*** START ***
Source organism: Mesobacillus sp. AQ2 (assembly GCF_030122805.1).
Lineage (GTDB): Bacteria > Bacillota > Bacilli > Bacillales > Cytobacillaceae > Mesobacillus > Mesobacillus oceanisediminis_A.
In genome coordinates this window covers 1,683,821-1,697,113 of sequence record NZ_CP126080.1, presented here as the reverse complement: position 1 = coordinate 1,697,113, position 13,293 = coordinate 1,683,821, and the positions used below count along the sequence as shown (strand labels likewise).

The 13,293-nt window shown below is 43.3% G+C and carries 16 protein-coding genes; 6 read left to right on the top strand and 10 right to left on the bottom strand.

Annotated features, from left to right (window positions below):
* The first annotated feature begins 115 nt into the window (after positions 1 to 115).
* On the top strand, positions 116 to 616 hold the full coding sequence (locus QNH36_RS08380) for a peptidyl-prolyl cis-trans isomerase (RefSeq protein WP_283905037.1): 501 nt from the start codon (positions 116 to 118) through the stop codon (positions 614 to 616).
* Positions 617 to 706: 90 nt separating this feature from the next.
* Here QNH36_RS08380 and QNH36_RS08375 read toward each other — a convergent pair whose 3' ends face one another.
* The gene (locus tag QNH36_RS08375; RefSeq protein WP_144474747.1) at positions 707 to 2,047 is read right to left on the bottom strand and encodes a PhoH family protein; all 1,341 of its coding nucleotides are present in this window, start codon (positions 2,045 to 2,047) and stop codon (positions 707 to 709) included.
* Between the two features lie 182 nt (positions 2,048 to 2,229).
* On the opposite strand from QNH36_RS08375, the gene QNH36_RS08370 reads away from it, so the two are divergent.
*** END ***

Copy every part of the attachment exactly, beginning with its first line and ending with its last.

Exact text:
Source organism: Mesobacillus sp. AQ2 (assembly GCF_030122805.1).
Lineage (GTDB): Bacteria > Bacillota > Bacilli > Bacillales > Cytobacillaceae > Mesobacillus > Mesobacillus oceanisediminis_A.
In genome coordinates this window covers 1,683,821-1,697,113 of sequence record NZ_CP126080.1, presented here as the reverse complement: position 1 = coordinate 1,697,113, position 13,293 = coordinate 1,683,821, and the positions used below count along the sequence as shown (strand labels likewise).

The 13,293-nt window shown below is 43.3% G+C and carries 16 protein-coding genes; 6 read left to right on the top strand and 10 right to left on the bottom strand.

Annotated features, from left to right (window positions below):
* The first annotated feature begins 115 nt into the window (after positions 1 to 115).
* On the top strand, positions 116 to 616 hold the full coding sequence (locus QNH36_RS08380) for a peptidyl-prolyl cis-trans isomerase (RefSeq protein WP_283905037.1): 501 nt from the start codon (positions 116 to 118) through the stop codon (positions 614 to 616).
* Positions 617 to 706: 90 nt separating this feature from the next.
* Here QNH36_RS08380 and QNH36_RS08375 read toward each other — a convergent pair whose 3' ends face one another.
* The gene (locus tag QNH36_RS08375; RefSeq protein WP_144474747.1) at positions 707 to 2,047 is read right to left on the bottom strand and encodes a PhoH family protein; all 1,341 of its coding nucleotides are present in this window, start codon (positions 2,045 to 2,047) and stop codon (positions 707 to 709) included.
* Between the two features lie 182 nt (positions 2,048 to 2,229).
* On the opposite strand from QNH36_RS08375, the gene QNH36_RS08370 reads away from it, so the two are divergent.